Mayo Clinic is among the academic medical centers on the cusp of biomanufacturing next-generation cell and gene therapies that offer hope of new cures for rare and complex diseases. Biomanufacturing this new era of biologic medicines is much different than manufacturing pharmaceuticals from complex molecules. It requires highly specialized lab infrastructure, new processes and new scientific know-how.
A couple of Mayo Clinic-led papers encompass some of the first studies to probe how hospital facilities are handling the growing demand for cell and gene therapies that are being tested in clinical trials.
These studies seek to answer these questions:
The findings, which were published in a miniseries in Cytotherapy, are aimed at improving lab facilities and processes to bring cell and gene therapies to more patients.
"In the next stage of personalized medicine, patients can have their own cells collected and manipulated in the laboratory to generate their treatment. Cells can also be genetically modified to enhance their function and/or provide targeted healing," says Michael Gustafson, Ph.D., a laboratory medicine scientist at Mayo Clinic in Arizona and senior author of the study. "To maintain the safety of this new drug product, academic centers must ensure that the cell processing facilities have sufficient resources to meet the increasing demands for these therapies."
An example of an emerging cell therapy is chimeric antigen receptor-T cell therapy (CAR-T cell therapy), which taps the body's biological system to kill cancer. In CAR-T cell therapy, cells are taken from a patient and engineered to unleash the body's ability to destroy cancerous tumors.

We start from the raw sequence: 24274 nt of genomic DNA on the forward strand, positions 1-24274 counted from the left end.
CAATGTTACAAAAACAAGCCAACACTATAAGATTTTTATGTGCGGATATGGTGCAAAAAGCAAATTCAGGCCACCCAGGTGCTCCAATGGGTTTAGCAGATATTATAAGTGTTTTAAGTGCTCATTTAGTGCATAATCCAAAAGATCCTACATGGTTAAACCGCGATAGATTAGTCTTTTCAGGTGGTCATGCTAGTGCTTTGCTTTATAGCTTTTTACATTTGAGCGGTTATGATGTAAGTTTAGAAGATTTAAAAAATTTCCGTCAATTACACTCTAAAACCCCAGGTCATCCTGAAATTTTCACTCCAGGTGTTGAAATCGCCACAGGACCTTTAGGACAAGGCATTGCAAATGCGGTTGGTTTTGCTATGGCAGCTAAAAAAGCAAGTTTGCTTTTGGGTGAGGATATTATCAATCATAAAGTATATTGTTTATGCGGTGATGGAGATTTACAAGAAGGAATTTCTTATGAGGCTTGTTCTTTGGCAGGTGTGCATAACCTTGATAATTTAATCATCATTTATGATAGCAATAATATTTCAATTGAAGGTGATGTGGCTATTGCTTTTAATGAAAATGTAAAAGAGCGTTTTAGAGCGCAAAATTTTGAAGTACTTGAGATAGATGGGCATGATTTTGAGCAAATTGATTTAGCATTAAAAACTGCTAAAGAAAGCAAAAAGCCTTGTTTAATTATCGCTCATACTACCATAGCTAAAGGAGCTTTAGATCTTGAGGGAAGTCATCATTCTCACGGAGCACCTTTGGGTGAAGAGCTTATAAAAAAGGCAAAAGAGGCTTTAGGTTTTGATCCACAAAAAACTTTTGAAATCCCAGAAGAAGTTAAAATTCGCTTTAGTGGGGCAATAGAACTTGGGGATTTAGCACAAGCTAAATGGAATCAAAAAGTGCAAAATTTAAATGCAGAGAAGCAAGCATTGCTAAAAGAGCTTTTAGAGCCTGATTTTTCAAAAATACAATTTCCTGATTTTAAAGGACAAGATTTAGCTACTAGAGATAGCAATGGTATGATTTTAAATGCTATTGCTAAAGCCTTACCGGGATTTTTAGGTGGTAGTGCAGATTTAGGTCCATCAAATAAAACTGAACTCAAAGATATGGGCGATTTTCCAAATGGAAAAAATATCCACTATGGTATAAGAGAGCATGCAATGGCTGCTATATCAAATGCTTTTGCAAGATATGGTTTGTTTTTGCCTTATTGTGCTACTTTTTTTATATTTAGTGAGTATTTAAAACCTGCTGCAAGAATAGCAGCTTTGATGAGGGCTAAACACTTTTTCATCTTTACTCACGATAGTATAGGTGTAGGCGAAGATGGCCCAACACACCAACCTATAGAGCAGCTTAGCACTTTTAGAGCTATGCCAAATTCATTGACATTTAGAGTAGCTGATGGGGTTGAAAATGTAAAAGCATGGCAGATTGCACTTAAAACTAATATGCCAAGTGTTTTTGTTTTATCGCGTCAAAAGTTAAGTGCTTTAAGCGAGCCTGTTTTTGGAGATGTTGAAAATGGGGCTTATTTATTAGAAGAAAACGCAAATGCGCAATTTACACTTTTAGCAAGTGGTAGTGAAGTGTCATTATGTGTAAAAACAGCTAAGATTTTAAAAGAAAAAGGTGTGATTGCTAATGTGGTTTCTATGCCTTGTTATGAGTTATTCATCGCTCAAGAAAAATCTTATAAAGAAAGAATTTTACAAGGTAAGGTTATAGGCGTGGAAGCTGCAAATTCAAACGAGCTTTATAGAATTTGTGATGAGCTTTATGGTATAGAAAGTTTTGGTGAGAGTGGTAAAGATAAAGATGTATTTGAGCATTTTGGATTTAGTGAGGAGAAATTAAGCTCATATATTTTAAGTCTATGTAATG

Mayo Clinic's Center for Regenerative Medicine is leading a biomanufacturing strategy across Mayo to advance cell, gene and viral vectors, and create an ecosystem of biologics. The goal is to deliver new cures to the practice in alignment with Mayo Clinic's "Bold. Forward." strategic plan and 2030 vision to Cure, Connect and Transform health care.
Allan Dietz, Ph.D., a Mayo Clinic transfusion medicine scientist, published a report of his team's experience of creating a new work unit specifically focused on the handling of externally manufactured products.
Dr. Gustafson led the second study in conjunction with the International Society for Cell & Gene Therapy that focused on how external cell therapy products have affected the medical centers' cell processing labs. His research team examined cell processing facilities at Mayo Clinic and three other academic medical centers, and sent surveys to 36 cell processing facilities to learn how they accommodate demand for next-generation therapeutics. The study found that most labs have had to modify current practices, dedicate significant resources and hire new staff.
"Safeguards need to be put in place so that the cells are handled according to the manufacturer's instructions and given to the right patient. That means staff must be appropriately trained, documents created to ensure each step of shipping and receiving is performed accurately, and patient records must be stored and be made accessible appropriately," says Dr. Gustafson. "It involves a complex coordination of various moving parts to ensure patient and product safety."
Unlike standard pharmaceuticals, most cell therapies are derived from a patient's own blood and become living drugs. Pharmacies are not equipped to handle living cells, so once they are collected from the patient, they are often sent to an external facility for bioengineering.
"After the drug is made, the manufacturer sends the product back to the hospital for delivery to the patient. This is a very different process than the traditional way of drugs dispensed through the pharmacy," says Dr. Gustafson. "The cell processing labs have had to come up with ways to ship and receive these externally manufactured living drugs, and ensure quality and safety aspects while doing so."
Two-thirds of the facilities surveyed said they have some institutional support for the significant change in workstream to incorporate a new model for handling externally manufactured products. More help is needed, respondents said, to accelerate clinical access to next-generation cell and gene therapies.